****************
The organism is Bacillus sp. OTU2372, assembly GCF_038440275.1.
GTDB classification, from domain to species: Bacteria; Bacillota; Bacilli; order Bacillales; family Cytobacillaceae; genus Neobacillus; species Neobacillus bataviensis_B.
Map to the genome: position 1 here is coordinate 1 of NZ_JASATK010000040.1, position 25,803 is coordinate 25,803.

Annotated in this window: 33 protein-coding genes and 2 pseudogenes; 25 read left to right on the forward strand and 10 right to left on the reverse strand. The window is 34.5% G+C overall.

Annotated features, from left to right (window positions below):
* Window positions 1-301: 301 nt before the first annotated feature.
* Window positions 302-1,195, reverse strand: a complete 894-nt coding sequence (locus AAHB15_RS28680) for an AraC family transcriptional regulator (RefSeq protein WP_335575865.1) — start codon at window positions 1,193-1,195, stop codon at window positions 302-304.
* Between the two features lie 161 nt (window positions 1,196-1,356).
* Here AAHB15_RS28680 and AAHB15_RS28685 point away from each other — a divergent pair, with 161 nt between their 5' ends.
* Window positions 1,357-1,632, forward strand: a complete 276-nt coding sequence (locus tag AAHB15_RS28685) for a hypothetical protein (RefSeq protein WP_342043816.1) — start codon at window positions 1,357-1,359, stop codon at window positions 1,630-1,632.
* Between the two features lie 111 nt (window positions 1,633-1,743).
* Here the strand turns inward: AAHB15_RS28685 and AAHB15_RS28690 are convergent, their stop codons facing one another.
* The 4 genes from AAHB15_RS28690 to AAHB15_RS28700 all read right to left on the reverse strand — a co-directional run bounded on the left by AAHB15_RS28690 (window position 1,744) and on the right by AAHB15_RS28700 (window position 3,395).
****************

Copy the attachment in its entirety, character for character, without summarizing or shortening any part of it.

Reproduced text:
The organism is Bacillus sp. OTU2372, assembly GCF_038440275.1.
GTDB classification, from domain to species: Bacteria; Bacillota; Bacilli; order Bacillales; family Cytobacillaceae; genus Neobacillus; species Neobacillus bataviensis_B.
Map to the genome: position 1 here is coordinate 1 of NZ_JASATK010000040.1, position 25,803 is coordinate 25,803.

Annotated in this window: 33 protein-coding genes and 2 pseudogenes; 25 read left to right on the forward strand and 10 right to left on the reverse strand. The window is 34.5% G+C overall.

Annotated features, from left to right (window positions below):
* Window positions 1-301: 301 nt before the first annotated feature.
* Window positions 302-1,195, reverse strand: a complete 894-nt coding sequence (locus AAHB15_RS28680) for an AraC family transcriptional regulator (RefSeq protein WP_335575865.1) — start codon at window positions 1,193-1,195, stop codon at window positions 302-304.
* Between the two features lie 161 nt (window positions 1,196-1,356).
* Here AAHB15_RS28680 and AAHB15_RS28685 point away from each other — a divergent pair, with 161 nt between their 5' ends.
* Window positions 1,357-1,632, forward strand: a complete 276-nt coding sequence (locus tag AAHB15_RS28685) for a hypothetical protein (RefSeq protein WP_342043816.1) — start codon at window positions 1,357-1,359, stop codon at window positions 1,630-1,632.
* Between the two features lie 111 nt (window positions 1,633-1,743).
* Here the strand turns inward: AAHB15_RS28685 and AAHB15_RS28690 are convergent, their stop codons facing one another.
* The 4 genes from AAHB15_RS28690 to AAHB15_RS28700 all read right to left on the reverse strand — a co-directional run bounded on the left by AAHB15_RS28690 (window position 1,744) and on the right by AAHB15_RS28700 (window position 3,395).